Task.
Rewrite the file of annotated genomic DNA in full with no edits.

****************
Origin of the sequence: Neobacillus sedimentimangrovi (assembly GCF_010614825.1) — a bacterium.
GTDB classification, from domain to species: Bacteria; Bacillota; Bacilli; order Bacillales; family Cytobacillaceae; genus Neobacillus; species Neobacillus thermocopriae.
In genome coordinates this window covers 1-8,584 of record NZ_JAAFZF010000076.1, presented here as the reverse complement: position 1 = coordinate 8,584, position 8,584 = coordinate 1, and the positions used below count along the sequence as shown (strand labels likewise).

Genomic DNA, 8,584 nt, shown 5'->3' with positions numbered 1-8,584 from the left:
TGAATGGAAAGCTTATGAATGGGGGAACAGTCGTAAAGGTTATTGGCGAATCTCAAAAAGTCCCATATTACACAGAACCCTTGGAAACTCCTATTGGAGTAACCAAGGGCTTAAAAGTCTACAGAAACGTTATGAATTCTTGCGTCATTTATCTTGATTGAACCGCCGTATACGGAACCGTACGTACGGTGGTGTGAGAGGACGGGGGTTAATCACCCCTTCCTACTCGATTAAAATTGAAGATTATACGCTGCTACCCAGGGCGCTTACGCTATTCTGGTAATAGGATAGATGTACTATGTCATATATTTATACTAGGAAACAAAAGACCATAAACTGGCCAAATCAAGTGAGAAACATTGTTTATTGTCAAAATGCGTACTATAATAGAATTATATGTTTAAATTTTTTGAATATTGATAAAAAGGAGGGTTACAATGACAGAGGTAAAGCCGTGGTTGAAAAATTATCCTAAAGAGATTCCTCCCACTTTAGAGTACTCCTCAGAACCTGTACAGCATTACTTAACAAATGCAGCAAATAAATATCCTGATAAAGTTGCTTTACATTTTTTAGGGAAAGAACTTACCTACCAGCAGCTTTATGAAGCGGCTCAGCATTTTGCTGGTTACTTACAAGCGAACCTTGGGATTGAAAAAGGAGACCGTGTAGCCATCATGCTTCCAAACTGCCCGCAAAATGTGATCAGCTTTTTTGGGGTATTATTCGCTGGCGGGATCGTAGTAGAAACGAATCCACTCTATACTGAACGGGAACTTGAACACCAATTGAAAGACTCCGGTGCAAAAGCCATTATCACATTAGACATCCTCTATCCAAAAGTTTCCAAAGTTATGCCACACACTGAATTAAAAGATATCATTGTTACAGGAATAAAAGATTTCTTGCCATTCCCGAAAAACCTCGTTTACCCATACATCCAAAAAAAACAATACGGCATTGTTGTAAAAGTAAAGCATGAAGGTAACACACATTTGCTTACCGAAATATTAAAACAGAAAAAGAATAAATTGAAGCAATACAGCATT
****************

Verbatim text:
Origin of the sequence: Neobacillus sedimentimangrovi (assembly GCF_010614825.1) — a bacterium.
GTDB classification, from domain to species: Bacteria; Bacillota; Bacilli; order Bacillales; family Cytobacillaceae; genus Neobacillus; species Neobacillus thermocopriae.
In genome coordinates this window covers 1-8,584 of record NZ_JAAFZF010000076.1, presented here as the reverse complement: position 1 = coordinate 8,584, position 8,584 = coordinate 1, and the positions used below count along the sequence as shown (strand labels likewise).

Genomic DNA, 8,584 nt, shown 5'->3' with positions numbered 1-8,584 from the left:
TGAATGGAAAGCTTATGAATGGGGGAACAGTCGTAAAGGTTATTGGCGAATCTCAAAAAGTCCCATATTACACAGAACCCTTGGAAACTCCTATTGGAGTAACCAAGGGCTTAAAAGTCTACAGAAACGTTATGAATTCTTGCGTCATTTATCTTGATTGAACCGCCGTATACGGAACCGTACGTACGGTGGTGTGAGAGGACGGGGGTTAATCACCCCTTCCTACTCGATTAAAATTGAAGATTATACGCTGCTACCCAGGGCGCTTACGCTATTCTGGTAATAGGATAGATGTACTATGTCATATATTTATACTAGGAAACAAAAGACCATAAACTGGCCAAATCAAGTGAGAAACATTGTTTATTGTCAAAATGCGTACTATAATAGAATTATATGTTTAAATTTTTTGAATATTGATAAAAAGGAGGGTTACAATGACAGAGGTAAAGCCGTGGTTGAAAAATTATCCTAAAGAGATTCCTCCCACTTTAGAGTACTCCTCAGAACCTGTACAGCATTACTTAACAAATGCAGCAAATAAATATCCTGATAAAGTTGCTTTACATTTTTTAGGGAAAGAACTTACCTACCAGCAGCTTTATGAAGCGGCTCAGCATTTTGCTGGTTACTTACAAGCGAACCTTGGGATTGAAAAAGGAGACCGTGTAGCCATCATGCTTCCAAACTGCCCGCAAAATGTGATCAGCTTTTTTGGGGTATTATTCGCTGGCGGGATCGTAGTAGAAACGAATCCACTCTATACTGAACGGGAACTTGAACACCAATTGAAAGACTCCGGTGCAAAAGCCATTATCACATTAGACATCCTCTATCCAAAAGTTTCCAAAGTTATGCCACACACTGAATTAAAAGATATCATTGTTACAGGAATAAAAGATTTCTTGCCATTCCCGAAAAACCTCGTTTACCCATACATCCAAAAAAAACAATACGGCATTGTTGTAAAAGTAAAGCATGAAGGTAACACACATTTGCTTACCGAAATATTAAAACAGAAAAAGAATAAATTGAAGCAATACAGCATT